Mark Brunell decided the time was right for a new challenge. After a distinguished playing career where he appeared in three Rose Bowls and won a National Championship with the Washington Huskies, then appeared in three Pro Bowls and led the Jacksonville Jaguars to the 1997 AFC Championship game, Brunell concluded that two decades was enough.
Earlier this month, a new phase in the left-handed quarterback's life began. The Episcopal School of Jacksonville announced the 42-year old Brunell as its next head football coach. He replaces David Hess, who resigned in December after the Eagles finished 3-6 and missed the state playoffs.
Recently, Brunell described his thoughts.
"Being a head football coach wasn't immediately on the radar, when my playing days were over," he said. "But I was presented with this opportunity by a friend who is on the board at Episcopal, who asked if being a football coach was something I'd be interested in. I thought about it for awhile and then I thought `Absolutely!' I would love to talk to the school about it. Because I had coached at my son's school last year and really enjoyed it but I had never thought of it as a full time position.
"So we met with Episcopal, everything clicked," he said. "The more I spoke to them the more I could see myself in this role as head coach. It's always been in the back of my mind. My father was a high school coach, athletic director and teacher. My brother did the same thing. So it's in the blood."
For many football players, the end of a playing career often brings with it a dark cloud of withdrawal and sometimes even despair. Such were the highs derived from the camaraderie and high-octane game day experience. Fortunately for Brunell, this wasn't the case when he played his last NFL game in December 2011.
"I was real fortunate," he said. "I've heard it from former teammates and friends. But for me, I didn't experience that. I played 19 years in the NFL. I guess the best way to put it is that I had had my fill. So when it was time to be over, in my mind and my heart I was fine with it. I was fortunate to have a good career but didn't have a difficult time adjusting to not playing anymore."
In taking over the Episcopal job, Brunell's assets not only include his NFL experience, but also the lessons learned from his days at the University of Washington. His head coach was Hall of Famer Don James, and his offensive coordinators were Keith Gilbertson, Gary Pinkel and Jeff Woodruff.
"Those guys were very good influences on my life," Brunell said. "I was very fortunate to play for them and I learned a lot. My college experience was a good one because in high school I liked the game of football, but in college I found out that I loved the game. Part of the reason was from the influence that those guys had on me.
"No offense to other sports, but this game of football prepares you (for life) unlike any other sport or any other experience," he said. "It teaches you how to work hard, how to work with others, and how to overcome adversity. I'm thankful for the opportunity and the game taught me a lot. At Washington, it was an environment that me and my teammates thrived in. It was one of the reasons we were so good. For example, the thing I liked about Keith Gilbertson was that we worked very hard but we had a good time too. He created a great environment.
"It wasn't always serious, it wasn't always focused and watching tape and always grinding. I learned from Keith that you can enjoy what you're doing and have a good time, joke around with your buddies, but you got to know when to work and when to have fun, He brought a lot of balance. And that's the type of coach I want to be. I want us to work hard and win, but we need to have fun too, particularly at this level."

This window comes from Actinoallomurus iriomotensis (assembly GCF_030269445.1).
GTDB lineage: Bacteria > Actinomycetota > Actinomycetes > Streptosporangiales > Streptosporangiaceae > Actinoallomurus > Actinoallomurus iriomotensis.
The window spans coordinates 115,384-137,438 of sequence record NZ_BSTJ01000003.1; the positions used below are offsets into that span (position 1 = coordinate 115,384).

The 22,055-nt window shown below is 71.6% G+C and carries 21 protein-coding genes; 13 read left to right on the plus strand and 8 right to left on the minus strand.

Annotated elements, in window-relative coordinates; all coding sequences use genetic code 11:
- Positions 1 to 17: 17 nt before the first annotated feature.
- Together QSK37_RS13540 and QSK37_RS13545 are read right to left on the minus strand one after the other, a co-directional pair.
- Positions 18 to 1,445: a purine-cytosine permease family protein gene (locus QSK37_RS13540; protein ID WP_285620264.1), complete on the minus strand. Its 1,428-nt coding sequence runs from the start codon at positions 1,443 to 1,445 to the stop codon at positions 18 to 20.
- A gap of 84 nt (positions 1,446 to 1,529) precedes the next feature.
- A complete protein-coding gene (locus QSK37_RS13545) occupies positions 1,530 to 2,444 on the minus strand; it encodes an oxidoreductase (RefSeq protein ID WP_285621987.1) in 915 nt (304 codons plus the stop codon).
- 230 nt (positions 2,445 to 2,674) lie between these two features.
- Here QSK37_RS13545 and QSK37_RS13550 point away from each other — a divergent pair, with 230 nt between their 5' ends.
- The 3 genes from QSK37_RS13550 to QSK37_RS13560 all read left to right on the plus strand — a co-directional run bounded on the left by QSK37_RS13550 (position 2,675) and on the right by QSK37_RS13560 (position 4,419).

Brunell was one of the original Jaguars from the team's inception in the mid-1990s, and he played there in Jacksonville until 2003. He first attained great popularity when he led the young franchise to the 1997 AFC Championship Game against the New England Patriots. As a result, his relationship with the Jacksonville community remains strong to this day.
"With the Jaguars, I still have the possibility of doing events and being at some of their team functions," he said. "I will always have a place with the Jaguars. They are the team that I cut my teeth on. We're living in Jacksonville and that's the team we root for.
"This is our home. It's been our home since 1995. We feel part of this community. This place is very special to us. We were away on other teams for eight years (Redskins, Saints and Jets). Throughout that whole time we couldn't wait to settle down here. There was no deciding after football was over-- we were coming back to Jacksonville, to get plugged back into the community. You know, I wanted a job where I could be in Jacksonville, be in football and make an impact on the next generation. So this opportunity at Episcopal is perfect."
When asked what he's most looking forward to in his first year as head coach, Brunell again harkened back to his days with the Huskies.
"What I'm looking forward to the most is seeing our team come together," he said. "The championship teams that I've been on were the closest teams. They weren't the teams that always had the most talent. But they were teams that had camaraderie, chemistry and a real connection between the players. Where the players looked out for each other and they cared for each other and that's what I'm looking forward to and want to accomplish. That our young men know how to work together and build something special together. That's what I'm shooting for here."
Then Brunell paused to chuckle, before adding, "of course, having a few wins wouldn't be a bad thing either."